Friday 8 September 2023

Early 16th Century Peasants

This is the first unit for the army, or should I say peasant band, I am currently working on. 71 peasants for the German Peasant's War of 1524-1525. The release of the excellent new miniatures by Steel Fist,, meant that I could not resist building up a force for the collection. The Steel Fist figures are fantastic sculpts with loads of character that really capture the feel of the early 16th century and match contemporary images of the German Peasants. Whilst the unit pictured is formed predominantly of Steel Fist figures suitable figures from other manufacturers have been added, these being Wargames Foundry, Artizan and even a couple of old Grenadier miniatures and an old Pro Gloria figure, now sold by Warlord. Some of the figures have been converted and head swapped for variation or to bring them more into the 1500s. They have all been armed with a wide variety of different weapons and farm implements from loads of different manufacturers. The banners shown in the pictures are all from Pete's superb range of flags:

A unit of German peasants prepares to fight under a crucifix and banner showing the "bundschuh".

28mm German Peasant's Wars miniatures.

A unit of German peasants made up of Steel Fist, Artizan, Foundry, Warlord and Grenadier miniatures.

28mm 16th century peasants.

German Peasant's War miniatures.

The figures carry an assortment of weaponry from improvised agricultural implements to bills, halberds, spears and ahlspiess.

The peasant unit from behind.

One of the command bases with the bundschuh banner.

Another command base with the peasants fighting under a wooden crucifix. The crucifix is from Essex Miniatures.

An example of one of the peasant bases.

When working on this unit I wanted a versatile set of figures that could be used for German Peasant's War games but also as Tudor rebels and as militias in sieges. As such the figures have been based in a way that means some of the better armed troops, those with more armour and better weapons, such as halberds, bills, ahlspiess and spears, have been based together whilst those with more improvised weapons and less armour have been based together to represent less militarily prepared peasants. This means I can take some of the bases out of the unit and use them for other armies as shown in the photo below where the better armed troops are representing French infantry from the 1520s.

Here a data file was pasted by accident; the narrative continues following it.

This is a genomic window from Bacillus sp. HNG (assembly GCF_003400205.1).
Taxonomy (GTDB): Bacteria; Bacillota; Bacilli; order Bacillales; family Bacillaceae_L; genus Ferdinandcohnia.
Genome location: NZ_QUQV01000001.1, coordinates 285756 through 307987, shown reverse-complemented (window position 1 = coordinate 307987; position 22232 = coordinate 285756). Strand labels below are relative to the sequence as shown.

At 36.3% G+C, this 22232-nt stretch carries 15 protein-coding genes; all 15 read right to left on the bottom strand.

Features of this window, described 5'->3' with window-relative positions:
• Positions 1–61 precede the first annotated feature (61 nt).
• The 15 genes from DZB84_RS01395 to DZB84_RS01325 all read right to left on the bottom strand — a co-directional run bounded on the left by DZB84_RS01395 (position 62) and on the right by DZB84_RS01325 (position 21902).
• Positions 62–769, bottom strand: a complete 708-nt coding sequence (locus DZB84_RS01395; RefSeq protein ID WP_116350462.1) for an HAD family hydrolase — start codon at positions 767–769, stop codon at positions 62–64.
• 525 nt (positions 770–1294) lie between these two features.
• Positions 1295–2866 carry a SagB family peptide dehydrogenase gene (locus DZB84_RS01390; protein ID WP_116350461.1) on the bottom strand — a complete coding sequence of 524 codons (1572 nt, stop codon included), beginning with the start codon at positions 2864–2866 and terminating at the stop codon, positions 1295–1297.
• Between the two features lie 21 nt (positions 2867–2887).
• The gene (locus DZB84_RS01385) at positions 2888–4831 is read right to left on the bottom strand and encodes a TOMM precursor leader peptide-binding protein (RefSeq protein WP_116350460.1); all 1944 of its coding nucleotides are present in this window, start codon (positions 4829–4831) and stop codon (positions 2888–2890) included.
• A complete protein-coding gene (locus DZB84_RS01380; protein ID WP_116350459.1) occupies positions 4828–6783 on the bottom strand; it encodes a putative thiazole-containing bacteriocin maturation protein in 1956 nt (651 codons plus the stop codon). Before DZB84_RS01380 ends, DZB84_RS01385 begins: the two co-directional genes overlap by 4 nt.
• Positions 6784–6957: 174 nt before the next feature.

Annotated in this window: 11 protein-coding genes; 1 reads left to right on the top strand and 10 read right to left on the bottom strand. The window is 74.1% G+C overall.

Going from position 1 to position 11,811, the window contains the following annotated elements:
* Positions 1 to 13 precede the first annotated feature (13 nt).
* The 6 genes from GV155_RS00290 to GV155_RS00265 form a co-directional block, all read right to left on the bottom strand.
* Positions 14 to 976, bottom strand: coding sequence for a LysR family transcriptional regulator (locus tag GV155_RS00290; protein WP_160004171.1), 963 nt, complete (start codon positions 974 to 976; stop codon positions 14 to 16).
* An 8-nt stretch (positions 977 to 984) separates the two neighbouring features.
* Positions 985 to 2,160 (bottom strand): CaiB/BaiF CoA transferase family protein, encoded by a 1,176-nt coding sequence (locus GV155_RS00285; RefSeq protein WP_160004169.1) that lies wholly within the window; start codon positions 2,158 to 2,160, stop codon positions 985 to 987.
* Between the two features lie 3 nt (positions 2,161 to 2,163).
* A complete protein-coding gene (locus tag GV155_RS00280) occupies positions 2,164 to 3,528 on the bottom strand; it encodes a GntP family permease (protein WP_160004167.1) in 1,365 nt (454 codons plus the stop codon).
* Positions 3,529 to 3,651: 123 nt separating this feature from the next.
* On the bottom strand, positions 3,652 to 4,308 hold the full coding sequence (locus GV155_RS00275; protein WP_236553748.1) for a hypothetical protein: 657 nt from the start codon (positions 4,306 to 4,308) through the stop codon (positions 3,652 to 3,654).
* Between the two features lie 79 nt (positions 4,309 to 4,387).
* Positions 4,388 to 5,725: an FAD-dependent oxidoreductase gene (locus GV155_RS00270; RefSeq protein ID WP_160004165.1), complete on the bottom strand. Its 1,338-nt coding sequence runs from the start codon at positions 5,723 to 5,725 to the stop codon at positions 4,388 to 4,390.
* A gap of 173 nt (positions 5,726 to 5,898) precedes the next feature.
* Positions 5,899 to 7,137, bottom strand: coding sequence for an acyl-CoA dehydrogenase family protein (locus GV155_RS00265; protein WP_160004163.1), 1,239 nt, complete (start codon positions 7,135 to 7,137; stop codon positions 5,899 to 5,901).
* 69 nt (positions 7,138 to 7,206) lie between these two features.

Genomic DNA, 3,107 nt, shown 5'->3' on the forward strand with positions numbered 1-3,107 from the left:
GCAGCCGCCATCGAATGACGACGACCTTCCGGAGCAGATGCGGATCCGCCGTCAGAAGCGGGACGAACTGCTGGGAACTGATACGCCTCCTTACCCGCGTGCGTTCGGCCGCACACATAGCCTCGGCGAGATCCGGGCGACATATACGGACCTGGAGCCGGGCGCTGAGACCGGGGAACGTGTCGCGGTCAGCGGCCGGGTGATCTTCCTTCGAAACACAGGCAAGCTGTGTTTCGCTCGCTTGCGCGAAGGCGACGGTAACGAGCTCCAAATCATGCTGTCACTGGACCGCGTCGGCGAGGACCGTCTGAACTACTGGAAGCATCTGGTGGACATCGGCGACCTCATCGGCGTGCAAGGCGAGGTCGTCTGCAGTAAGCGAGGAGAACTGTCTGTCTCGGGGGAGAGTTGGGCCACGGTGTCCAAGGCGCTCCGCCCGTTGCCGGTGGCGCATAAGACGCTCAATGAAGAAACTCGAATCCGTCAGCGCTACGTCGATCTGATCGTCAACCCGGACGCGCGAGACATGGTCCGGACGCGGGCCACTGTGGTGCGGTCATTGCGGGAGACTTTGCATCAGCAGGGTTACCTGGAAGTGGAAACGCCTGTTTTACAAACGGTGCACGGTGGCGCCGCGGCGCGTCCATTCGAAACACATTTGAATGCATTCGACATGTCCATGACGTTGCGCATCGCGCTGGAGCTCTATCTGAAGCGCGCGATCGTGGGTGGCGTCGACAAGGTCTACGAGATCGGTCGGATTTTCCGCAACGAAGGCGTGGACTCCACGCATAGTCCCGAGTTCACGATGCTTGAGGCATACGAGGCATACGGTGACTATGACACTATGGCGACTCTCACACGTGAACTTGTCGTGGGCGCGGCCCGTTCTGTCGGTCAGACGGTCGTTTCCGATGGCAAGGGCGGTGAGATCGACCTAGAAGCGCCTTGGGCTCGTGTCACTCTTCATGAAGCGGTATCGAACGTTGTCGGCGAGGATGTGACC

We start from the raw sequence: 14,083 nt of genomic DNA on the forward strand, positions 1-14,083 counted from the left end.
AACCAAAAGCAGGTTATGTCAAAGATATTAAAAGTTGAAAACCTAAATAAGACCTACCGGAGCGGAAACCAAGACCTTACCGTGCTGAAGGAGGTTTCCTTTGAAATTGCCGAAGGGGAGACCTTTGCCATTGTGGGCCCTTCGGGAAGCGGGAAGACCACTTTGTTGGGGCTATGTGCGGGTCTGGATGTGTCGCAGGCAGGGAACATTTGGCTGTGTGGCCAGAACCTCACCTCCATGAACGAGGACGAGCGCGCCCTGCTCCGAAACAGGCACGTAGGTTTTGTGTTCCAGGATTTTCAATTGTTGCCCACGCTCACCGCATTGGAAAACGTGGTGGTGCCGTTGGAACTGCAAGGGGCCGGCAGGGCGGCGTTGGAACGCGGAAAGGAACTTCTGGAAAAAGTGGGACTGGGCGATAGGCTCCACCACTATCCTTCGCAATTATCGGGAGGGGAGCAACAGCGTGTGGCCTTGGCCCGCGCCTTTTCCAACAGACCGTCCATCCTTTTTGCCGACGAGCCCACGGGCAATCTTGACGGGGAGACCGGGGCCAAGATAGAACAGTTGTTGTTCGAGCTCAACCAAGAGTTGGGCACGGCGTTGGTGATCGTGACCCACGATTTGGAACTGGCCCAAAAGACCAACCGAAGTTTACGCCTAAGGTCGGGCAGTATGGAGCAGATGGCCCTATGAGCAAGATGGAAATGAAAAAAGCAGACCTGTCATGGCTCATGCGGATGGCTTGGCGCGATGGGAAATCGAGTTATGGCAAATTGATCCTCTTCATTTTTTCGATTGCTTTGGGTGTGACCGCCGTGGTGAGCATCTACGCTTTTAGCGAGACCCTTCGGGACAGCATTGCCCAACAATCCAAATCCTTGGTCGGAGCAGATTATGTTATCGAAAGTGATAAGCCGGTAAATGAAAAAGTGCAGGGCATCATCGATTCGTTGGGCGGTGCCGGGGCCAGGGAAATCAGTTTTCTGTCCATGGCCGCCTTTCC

Some of the bases serve well as militia troops. Here they represent French infantry for the 1510s and 1520s.

Other bases are more suitable for completely unamoured peasant levies as shown by these bases.

28mm poorly armed peasants.

The peasant bands that formed during the German Peasant's War of the mid 1520s had landsknecht in their ranks, after all the bands of landsknecht mercenaries were formed from the German population of the time. They followed the organisation of landsknecht formations closely and appointed officers using the same titles such as feldweibel and rottmeister. Some of the Steel Fist sculpts are wearing elements of landsknecht dress to reflect this. The pictures below show the new unit mixed with some bases of landsknecht halberdiers. For German Peasant's War scenarios this is how I intend to field the figures, a mix that includes some landsknecht and some peasant bases. I considered mixing in landsknecht figures with some of the peasants on the bases but I think the method below works well and this means I can also use the peasants for different types of scenarios where landsknecht were not in their ranks.

During the German Peasants War many of the peasant bands had landsknecht in their ranks. Here the peasant bases are mixed with those of landsknechts. Note the "robber knight" on the right of the photo who has been persuaded to join the peasants.

Peasants and landsknecht for the German Peasant's War.

28mm German peasants and landsknecht.

I am also keen to use these figures to game Tudor rebellions. At a push they can work for anything from the Battle of Blackheath in 1497 through to the 1549 rebellions. For the 1549 rebellions, Kett's in Norfolk and The Prayer Book rebellion in Devon and Cornwall, I will mix in some bases of Assault Group figures. The Assault Group have miniatures that are specifically for the 1549 rebellions and would help bring the unit into the mid Tudor period.